Adidas vs. Puma:
Origins of a rivalry
The German town of Herzogenaurach has been split in half, thanks to a 60-year-old family feud. Each side has its own bakers, butchers, bars and even schools. What is equally remarkable in this small, southern German town is that the feud also led to the creation of two famous companies - Puma and Adidas - and, as a result, the birth of the modern sportswear industry.
It's quite a crazy story because in this little town, Herzogenaurach, a cobble stoned medieval town, exists two of the world's biggest sports companies. One on each side of the little river that runs through it
This is the story of Rudolf and Adolf Dassler, the feuding brothers who wanted to make the world's first lightweight, but durable, sports shoe.
Trained as a baker, Adolf 'Adi' Dassler started to produce his own sports shoes in his mother's wash kitchen after his return from World War I. His father, Christoph, who worked in a shoe-factory, and the brothers Zehlein, who produced handmade spikes in their blacksmith's shop, supported Dassler in starting his own business. In 1924, his brother Rudolf Dassler joined the business. At the 1928 Olympics, the company equipped several athletes. But these two had contrasting characters. One of them was a little bit more ebullient and back-slapping and loudmouth than the other and so they complemented each other well. But during the Second World War, these differences had turned into very large arguments also because of the fact that one of the brothers appeared to be much closer to the Nazi cause than the other.
The result was that the brothers never spoke again. In 1948 Rudolf, or Rudi, set up his rival firm, named it “Ruda” from Rudolf's Ru and Dassler's Da, before changing to “Puma”, on one side of the river; Adolf, or Adi, stayed on the hill and shortened his name to form “Adidas.”
The town was split down the middle too. There were questions of personal loyalty, of politics, but also, this was post-war Germany. Jobs were scarce and the brothers ran the only successful businesses in town. It was kind of a real war in Herzogenaurach town. There was an Adidas butcher and a Puma butcher. Also, the restaurants were split, so there was a typical Adidas hotel or Adidas restaurant and the other guys didn't want to go there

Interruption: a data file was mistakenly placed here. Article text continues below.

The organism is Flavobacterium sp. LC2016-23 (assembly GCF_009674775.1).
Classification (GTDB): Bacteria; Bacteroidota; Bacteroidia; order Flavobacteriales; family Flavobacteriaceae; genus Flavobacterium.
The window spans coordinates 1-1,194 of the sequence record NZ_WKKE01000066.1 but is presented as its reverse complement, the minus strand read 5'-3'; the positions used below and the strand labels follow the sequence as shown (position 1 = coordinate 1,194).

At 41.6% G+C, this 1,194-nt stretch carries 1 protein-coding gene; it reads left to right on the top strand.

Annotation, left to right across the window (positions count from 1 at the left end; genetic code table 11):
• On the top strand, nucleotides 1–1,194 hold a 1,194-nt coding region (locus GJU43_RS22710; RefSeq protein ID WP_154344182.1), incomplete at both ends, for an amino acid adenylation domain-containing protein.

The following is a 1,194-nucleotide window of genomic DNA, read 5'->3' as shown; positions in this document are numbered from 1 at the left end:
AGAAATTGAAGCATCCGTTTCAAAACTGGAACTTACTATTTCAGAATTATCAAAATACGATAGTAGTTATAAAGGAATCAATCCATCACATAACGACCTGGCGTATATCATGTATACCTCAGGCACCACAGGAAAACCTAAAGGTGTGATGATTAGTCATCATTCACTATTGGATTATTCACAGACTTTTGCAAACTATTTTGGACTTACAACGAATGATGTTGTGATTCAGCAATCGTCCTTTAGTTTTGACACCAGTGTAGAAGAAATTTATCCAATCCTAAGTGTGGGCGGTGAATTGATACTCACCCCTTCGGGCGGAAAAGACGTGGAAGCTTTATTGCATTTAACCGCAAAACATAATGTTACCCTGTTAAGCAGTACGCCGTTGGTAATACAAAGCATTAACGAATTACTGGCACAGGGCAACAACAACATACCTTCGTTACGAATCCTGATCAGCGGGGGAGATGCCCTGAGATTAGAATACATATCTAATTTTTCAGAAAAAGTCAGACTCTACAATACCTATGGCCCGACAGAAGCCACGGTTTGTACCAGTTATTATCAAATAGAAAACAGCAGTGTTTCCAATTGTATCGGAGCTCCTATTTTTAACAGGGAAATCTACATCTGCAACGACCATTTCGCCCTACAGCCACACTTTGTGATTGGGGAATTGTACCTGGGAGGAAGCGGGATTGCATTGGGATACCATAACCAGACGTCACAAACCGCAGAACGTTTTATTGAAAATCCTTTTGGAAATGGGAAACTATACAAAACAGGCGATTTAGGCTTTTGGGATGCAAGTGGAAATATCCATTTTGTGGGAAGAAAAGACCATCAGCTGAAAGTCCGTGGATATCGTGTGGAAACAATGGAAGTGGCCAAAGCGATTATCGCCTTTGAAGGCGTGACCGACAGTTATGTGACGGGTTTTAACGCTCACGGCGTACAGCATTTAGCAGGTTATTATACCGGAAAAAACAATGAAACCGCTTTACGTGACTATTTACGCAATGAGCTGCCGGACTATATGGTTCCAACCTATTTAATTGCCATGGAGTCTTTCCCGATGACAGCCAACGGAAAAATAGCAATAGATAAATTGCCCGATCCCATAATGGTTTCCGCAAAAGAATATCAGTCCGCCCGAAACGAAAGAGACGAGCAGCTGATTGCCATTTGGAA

The origins of the split between Rudolf and Adolf are hard to pinpoint, but an Allied bomb attack on Herzogenaurach during World War II in 1943 illustrated the growing tension. Adi and his wife climbed into a bomb shelter that Rudolf and his family was already in.
"The dirty bastards are back again," Adolf said, apparently referring to the Allied warplanes. Rudolf was convinced that his brother meant him and his family. The damage was never repaired.
The town remains obsessed with the brothers' story. In fact, a whole museum has been dedicated to them. The museum traces their history from their fledgling business in 1924 in their mother's laundry room. It has the bicycle-powered machine which they would pedal to motor a cutter to trim the leather. As it was just after World War I, they used whatever they could scavenge - including parachutes and army helmets. Even in death, Rudi and Adi were not reconciled. At the local cemetery, their graves are about as far apart as you can get.
But their legacy means, in sporting parlance, which Herzogenaurach punches above its weight. As embittered rivals, the estranged brothers led their respective companies to the top of the world, Muhammad Ali, Franz Beckenbauer and Zinédine Zidane became legends in the three stripes of Adidas while soccer god Pelé and Boris Becker achieved global fame in Pumas.